Knoll Area to get major infrastructure upgrade

The northwest corner of campus will receive utility and road improvements through an $11 million project.

Miguel Octavio

The oldest spot on the University of Minnesota campus is about to receive major improvements.

The Knoll area, located in the northwest corner of East Bank campus, will receive major utility and road upgrades through an $11.6 million project supported by money from Higher Education Asset Preservation and Replacement funding and several University Services units. The two-phase project will begin in May 2019 and conclude in September 2020.

Andrew Caddock, a senior planner on the University’s Planning, Space and Real Estate team, said the age of the area’s infrastructure prompted the need to fix deteriorated roads and outdated utility services. Caddock said the improvements are important to keep the buildings open for years to come.

Buildings in the Knoll area, like Burton Hall, the Institute of Child Development and Pattee Hall, are part of the Old Campus Historic District. Eddy Hall is the oldest building, dating back to 1886.

“It’s not just about roads and utility; we’re also readying the buildings for modernization,” Caddock said. “To see them in continued use is really rewarding for me and all [the] staff and colleagues who worked on this project.”

Phase one of the project will revamp road and sidewalk conditions along East River Road and Pillsbury Drive from May 16th through October 2019. The service drive along the Institute of Child Development is slated to close starting May 2020 until September 2020.

“It’s renewal and replacement driven by age and capacity,” said Erick Van Meter, University Facilities Management assistant director for utility operations.

Other components of the project include water and sewer system upgrades, tunnel repairs, electrical upgrades and exterior lighting renewals. Plans to expand a chilled water network in the area will make air conditioning more energy efficient.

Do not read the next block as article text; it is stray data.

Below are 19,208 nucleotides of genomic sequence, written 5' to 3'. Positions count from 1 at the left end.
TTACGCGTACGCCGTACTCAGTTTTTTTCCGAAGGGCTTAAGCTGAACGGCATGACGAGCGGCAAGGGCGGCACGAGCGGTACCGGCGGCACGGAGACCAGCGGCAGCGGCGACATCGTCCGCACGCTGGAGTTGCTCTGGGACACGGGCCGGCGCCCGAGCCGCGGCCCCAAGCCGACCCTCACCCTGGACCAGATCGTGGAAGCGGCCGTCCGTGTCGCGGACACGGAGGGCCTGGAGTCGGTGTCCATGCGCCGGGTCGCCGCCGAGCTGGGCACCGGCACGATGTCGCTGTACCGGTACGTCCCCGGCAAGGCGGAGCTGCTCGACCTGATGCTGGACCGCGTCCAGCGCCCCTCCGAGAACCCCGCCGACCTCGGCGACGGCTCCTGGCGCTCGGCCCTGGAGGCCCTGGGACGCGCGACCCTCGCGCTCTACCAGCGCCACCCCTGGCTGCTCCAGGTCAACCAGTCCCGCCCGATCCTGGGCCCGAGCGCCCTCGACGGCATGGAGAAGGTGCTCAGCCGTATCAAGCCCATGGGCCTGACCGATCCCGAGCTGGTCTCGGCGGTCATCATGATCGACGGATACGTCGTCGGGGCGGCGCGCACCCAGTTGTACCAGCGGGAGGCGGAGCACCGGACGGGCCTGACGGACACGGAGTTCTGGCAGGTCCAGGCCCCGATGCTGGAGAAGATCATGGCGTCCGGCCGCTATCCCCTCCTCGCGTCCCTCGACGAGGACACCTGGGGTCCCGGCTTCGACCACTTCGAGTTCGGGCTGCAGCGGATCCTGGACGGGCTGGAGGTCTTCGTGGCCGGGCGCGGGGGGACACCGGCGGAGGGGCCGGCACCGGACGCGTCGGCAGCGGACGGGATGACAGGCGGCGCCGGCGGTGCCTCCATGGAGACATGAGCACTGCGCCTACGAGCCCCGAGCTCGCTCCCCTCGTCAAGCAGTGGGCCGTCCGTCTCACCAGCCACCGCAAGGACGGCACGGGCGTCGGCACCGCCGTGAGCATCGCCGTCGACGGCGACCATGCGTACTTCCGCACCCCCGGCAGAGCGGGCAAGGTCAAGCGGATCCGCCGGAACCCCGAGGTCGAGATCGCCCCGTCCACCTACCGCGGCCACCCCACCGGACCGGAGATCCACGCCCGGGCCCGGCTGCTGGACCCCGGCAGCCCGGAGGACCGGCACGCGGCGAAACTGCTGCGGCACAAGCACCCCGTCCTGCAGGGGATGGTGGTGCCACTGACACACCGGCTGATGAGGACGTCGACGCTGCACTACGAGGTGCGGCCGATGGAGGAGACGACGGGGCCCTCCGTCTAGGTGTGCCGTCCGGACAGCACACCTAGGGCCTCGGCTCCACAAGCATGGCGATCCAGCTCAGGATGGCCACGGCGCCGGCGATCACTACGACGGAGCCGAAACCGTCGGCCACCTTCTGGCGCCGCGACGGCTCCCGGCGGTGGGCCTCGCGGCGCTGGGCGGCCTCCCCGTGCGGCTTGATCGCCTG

Van Meter said building services will fail to function without the necessary updates. He also said the improvement will help set the area up for future development.

“We also have infrastructure that’s 80-plus years old that’s still in service in the Knoll area,” Van Meter said. “At the same time, we have to look at growth of the capacity to deliver power to these facilities as we consider adding new buildings, if they are in the plans for this area.”

Van Meter said addressing both the road and utility infrastructure renovations simultaneously helps keeps costs low and construction periods short.

“If we don’t address the utility infrastructure that will be needed in the near-term at the same time, then we have to go back and tear up some of this infrastructure that we have put in for transportation just to be able to put in [utility] infrastructure,” Van Meter said.

Sandra Cullen, assistant director of facilities and transportation systems, said entrances to several buildings during construction will be limited but still accessible. Some parking spaces and bus stops in the area will close during parts of construction.

Correction: A previous version of this article misquoted Caddock. Caddock said continuing to use existing buildings is rewarding for him and his fellow colleagues.